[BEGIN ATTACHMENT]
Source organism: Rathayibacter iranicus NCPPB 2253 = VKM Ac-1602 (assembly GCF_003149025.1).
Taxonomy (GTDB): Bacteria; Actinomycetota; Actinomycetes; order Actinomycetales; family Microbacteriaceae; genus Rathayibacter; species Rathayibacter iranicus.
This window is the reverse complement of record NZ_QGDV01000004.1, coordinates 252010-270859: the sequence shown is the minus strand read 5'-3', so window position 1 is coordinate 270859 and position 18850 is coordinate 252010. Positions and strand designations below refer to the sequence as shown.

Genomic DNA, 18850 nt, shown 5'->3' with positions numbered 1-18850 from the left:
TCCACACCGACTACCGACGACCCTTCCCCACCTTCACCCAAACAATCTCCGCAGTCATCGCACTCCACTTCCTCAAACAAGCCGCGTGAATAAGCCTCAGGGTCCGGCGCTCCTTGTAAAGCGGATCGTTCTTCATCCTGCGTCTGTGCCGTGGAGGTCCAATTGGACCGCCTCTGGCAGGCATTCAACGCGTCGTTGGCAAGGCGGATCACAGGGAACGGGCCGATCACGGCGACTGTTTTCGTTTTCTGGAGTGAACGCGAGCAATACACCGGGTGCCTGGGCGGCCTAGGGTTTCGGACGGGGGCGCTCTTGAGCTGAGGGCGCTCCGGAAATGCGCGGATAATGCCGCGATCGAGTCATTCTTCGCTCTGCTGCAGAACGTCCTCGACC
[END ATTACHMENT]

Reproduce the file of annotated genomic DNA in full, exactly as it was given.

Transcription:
Source organism: Rathayibacter iranicus NCPPB 2253 = VKM Ac-1602 (assembly GCF_003149025.1).
Taxonomy (GTDB): Bacteria; Actinomycetota; Actinomycetes; order Actinomycetales; family Microbacteriaceae; genus Rathayibacter; species Rathayibacter iranicus.
This window is the reverse complement of record NZ_QGDV01000004.1, coordinates 252010-270859: the sequence shown is the minus strand read 5'-3', so window position 1 is coordinate 270859 and position 18850 is coordinate 252010. Positions and strand designations below refer to the sequence as shown.

Genomic DNA, 18850 nt, shown 5'->3' with positions numbered 1-18850 from the left:
TCCACACCGACTACCGACGACCCTTCCCCACCTTCACCCAAACAATCTCCGCAGTCATCGCACTCCACTTCCTCAAACAAGCCGCGTGAATAAGCCTCAGGGTCCGGCGCTCCTTGTAAAGCGGATCGTTCTTCATCCTGCGTCTGTGCCGTGGAGGTCCAATTGGACCGCCTCTGGCAGGCATTCAACGCGTCGTTGGCAAGGCGGATCACAGGGAACGGGCCGATCACGGCGACTGTTTTCGTTTTCTGGAGTGAACGCGAGCAATACACCGGGTGCCTGGGCGGCCTAGGGTTTCGGACGGGGGCGCTCTTGAGCTGAGGGCGCTCCGGAAATGCGCGGATAATGCCGCGATCGAGTCATTCTTCGCTCTGCTGCAGAACGTCCTCGACC